Some airports also have a phone number that simulcasts their AWOS and ATIS broadcasts. 617-567-0160 is the ATIS for Boston Logan (KBOS).

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I just called NERVOUS, and you won't believe what happened.....I got the correct time! The volume is also much louder than it has been for the past few months.

Huh, really? When I called it, it was just as loud, but the weather machine felt the need to answer.

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I've been looking into getting some ISDN grade recordings of this. The good news is that I can actually do this, but the ISDN machine isn't as happy as it looks. The monitor output on it is a little cranky, so it'll start to distort before it even hits 0dB. What came out sounds roughly like this;

http://thoughtphreaker.omghax.ca/audio/isdn_nothappy.flac

Since the idea of using ISDN is to get it absolutely perfect, we can't have that :) .

In the meantime, though, here's a recording of the Boston time over ISDN. The Boston time machine wasn't feeling quite as loud today. Fortunately, though, plenty of other people did. This made for an awesome recording; http://thoughtphreaker.omghax.ca/audio/isdn2.flac

Also, this was recorded on a GTD-5 ISDN line, something I didn't even know existed until not too long ago. Just to prove it's a real, honest to god GTD-5 doing ISDN, I made this; http://thoughtphreaker.omghax.ca/audio/gtd5_isdn.flac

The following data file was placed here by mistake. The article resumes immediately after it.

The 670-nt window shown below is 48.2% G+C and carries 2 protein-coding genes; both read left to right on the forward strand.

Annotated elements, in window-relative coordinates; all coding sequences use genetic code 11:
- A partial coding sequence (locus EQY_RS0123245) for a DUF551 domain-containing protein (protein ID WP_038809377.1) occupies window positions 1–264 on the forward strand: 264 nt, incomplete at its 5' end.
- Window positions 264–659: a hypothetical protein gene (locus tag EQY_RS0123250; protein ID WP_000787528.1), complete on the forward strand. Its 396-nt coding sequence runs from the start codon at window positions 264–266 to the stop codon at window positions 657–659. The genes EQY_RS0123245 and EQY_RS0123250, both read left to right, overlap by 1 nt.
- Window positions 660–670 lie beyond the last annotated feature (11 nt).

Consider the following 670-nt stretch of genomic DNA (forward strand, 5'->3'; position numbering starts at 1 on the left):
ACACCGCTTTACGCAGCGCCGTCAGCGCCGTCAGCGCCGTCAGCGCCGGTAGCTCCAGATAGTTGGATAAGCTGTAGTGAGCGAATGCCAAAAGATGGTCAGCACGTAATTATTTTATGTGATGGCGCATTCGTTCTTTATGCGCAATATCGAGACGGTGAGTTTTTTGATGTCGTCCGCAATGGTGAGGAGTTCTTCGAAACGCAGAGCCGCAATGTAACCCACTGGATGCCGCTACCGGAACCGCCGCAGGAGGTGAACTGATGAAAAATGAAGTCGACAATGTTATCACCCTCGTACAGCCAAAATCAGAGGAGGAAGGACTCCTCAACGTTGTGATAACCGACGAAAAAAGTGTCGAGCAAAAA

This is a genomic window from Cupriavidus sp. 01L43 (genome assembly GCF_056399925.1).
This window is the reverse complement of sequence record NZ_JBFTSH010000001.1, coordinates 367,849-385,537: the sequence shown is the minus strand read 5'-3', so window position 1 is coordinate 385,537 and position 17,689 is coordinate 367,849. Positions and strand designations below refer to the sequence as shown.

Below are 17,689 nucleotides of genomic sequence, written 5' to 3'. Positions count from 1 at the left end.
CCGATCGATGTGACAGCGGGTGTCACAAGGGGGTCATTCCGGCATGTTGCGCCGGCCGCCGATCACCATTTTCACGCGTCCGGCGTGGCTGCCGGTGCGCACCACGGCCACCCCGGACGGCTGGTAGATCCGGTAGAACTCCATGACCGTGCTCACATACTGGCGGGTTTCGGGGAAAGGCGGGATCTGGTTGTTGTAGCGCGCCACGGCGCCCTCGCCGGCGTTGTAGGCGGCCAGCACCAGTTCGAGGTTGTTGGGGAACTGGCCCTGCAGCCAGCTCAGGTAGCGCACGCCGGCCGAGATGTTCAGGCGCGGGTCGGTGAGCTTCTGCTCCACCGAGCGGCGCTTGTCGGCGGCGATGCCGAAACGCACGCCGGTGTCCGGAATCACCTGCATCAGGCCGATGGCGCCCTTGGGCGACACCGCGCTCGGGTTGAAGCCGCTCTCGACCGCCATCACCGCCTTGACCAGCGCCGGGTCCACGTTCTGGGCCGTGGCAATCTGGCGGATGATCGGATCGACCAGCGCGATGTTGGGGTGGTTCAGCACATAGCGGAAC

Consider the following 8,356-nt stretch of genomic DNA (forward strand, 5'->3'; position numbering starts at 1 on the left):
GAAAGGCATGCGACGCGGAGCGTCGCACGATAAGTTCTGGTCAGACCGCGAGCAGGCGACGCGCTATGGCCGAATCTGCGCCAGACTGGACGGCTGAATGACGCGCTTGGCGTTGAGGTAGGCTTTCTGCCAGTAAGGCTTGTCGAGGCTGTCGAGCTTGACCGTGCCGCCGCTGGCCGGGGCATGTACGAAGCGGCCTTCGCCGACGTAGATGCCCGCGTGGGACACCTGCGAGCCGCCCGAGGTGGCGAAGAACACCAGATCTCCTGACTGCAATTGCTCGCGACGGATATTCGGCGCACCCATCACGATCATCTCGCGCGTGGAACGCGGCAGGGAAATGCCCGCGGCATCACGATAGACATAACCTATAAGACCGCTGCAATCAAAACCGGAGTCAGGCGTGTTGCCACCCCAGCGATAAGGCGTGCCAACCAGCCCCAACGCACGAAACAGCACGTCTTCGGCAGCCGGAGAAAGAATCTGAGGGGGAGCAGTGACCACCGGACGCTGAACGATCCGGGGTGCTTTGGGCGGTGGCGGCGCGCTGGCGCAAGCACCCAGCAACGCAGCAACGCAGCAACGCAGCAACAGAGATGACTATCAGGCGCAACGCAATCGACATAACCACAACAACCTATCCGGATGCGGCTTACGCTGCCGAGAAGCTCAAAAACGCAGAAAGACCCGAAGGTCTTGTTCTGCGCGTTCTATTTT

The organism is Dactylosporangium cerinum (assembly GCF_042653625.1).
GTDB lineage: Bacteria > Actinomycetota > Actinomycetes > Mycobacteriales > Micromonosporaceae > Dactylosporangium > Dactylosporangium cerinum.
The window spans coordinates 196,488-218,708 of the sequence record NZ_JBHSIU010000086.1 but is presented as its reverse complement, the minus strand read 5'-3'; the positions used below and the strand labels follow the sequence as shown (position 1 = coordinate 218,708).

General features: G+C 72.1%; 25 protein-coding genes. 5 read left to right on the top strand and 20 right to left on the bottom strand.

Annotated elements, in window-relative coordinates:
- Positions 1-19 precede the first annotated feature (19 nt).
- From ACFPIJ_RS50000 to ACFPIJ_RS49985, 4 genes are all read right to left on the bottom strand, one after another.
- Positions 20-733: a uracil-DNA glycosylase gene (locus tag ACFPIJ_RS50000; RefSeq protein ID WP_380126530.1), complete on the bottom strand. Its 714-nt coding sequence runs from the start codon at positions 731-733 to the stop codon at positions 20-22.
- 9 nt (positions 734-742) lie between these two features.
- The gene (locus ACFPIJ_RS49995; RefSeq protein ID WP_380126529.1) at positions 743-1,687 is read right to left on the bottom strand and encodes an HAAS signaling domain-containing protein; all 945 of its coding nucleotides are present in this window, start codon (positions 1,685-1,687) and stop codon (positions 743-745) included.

Recording that last call was a little strange. Literally the second I told the ISDN box to set the call up, the switch was ringing. In a way it makes sense, but after dialing normally for so long, you never quite expect that to happen so fast.

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You captured NERVOUS the way I'd like it to be remembered. It sounds like you hear two different callers. That first caller came through very well, probably better than most. I've never heard anyone except myself touch-tone over the time, so that's great you were able to capture it!

I've only heard that recording on a GTD-5, so I believe you ^_^ I think the Wikipedia article mentions something about the modification to allow ISDN on GTD-5's.

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Sorry guys - I know I've been really slacking on this. It's been a really busy month for me, and I've had to send the ISDN audio through all sorts of crazy acrobatics to get it through another output. Fortunately, the notoriously flakey equipment connected to the box felt like behaving today, so it came out pretty clean.